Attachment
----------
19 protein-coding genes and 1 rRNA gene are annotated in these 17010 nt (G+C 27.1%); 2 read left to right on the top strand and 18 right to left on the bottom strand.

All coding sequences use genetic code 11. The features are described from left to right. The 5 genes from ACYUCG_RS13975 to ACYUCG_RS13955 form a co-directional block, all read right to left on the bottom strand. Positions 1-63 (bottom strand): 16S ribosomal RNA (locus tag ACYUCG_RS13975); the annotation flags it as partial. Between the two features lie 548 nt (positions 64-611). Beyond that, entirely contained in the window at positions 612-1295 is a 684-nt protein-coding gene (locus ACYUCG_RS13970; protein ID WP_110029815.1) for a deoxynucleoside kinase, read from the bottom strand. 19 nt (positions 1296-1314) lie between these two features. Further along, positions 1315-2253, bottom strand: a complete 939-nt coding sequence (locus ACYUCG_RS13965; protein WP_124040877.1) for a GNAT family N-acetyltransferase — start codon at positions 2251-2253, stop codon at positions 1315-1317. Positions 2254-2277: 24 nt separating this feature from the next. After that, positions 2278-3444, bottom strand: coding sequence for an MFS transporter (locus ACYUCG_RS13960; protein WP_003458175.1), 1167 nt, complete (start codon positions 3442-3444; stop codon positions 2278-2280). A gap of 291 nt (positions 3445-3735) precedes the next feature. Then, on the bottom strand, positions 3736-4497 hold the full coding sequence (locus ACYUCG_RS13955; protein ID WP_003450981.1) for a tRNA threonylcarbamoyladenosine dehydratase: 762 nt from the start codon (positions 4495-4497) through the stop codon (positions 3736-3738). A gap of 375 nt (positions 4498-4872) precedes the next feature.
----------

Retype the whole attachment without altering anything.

19 protein-coding genes and 1 rRNA gene are annotated in these 17010 nt (G+C 27.1%); 2 read left to right on the top strand and 18 right to left on the bottom strand.

All coding sequences use genetic code 11. The features are described from left to right. The 5 genes from ACYUCG_RS13975 to ACYUCG_RS13955 form a co-directional block, all read right to left on the bottom strand. Positions 1-63 (bottom strand): 16S ribosomal RNA (locus tag ACYUCG_RS13975); the annotation flags it as partial. Between the two features lie 548 nt (positions 64-611). Beyond that, entirely contained in the window at positions 612-1295 is a 684-nt protein-coding gene (locus ACYUCG_RS13970; protein ID WP_110029815.1) for a deoxynucleoside kinase, read from the bottom strand. 19 nt (positions 1296-1314) lie between these two features. Further along, positions 1315-2253, bottom strand: a complete 939-nt coding sequence (locus ACYUCG_RS13965; protein WP_124040877.1) for a GNAT family N-acetyltransferase — start codon at positions 2251-2253, stop codon at positions 1315-1317. Positions 2254-2277: 24 nt separating this feature from the next. After that, positions 2278-3444, bottom strand: coding sequence for an MFS transporter (locus ACYUCG_RS13960; protein WP_003458175.1), 1167 nt, complete (start codon positions 3442-3444; stop codon positions 2278-2280). A gap of 291 nt (positions 3445-3735) precedes the next feature. Then, on the bottom strand, positions 3736-4497 hold the full coding sequence (locus ACYUCG_RS13955; protein ID WP_003450981.1) for a tRNA threonylcarbamoyladenosine dehydratase: 762 nt from the start codon (positions 4495-4497) through the stop codon (positions 3736-3738). A gap of 375 nt (positions 4498-4872) precedes the next feature.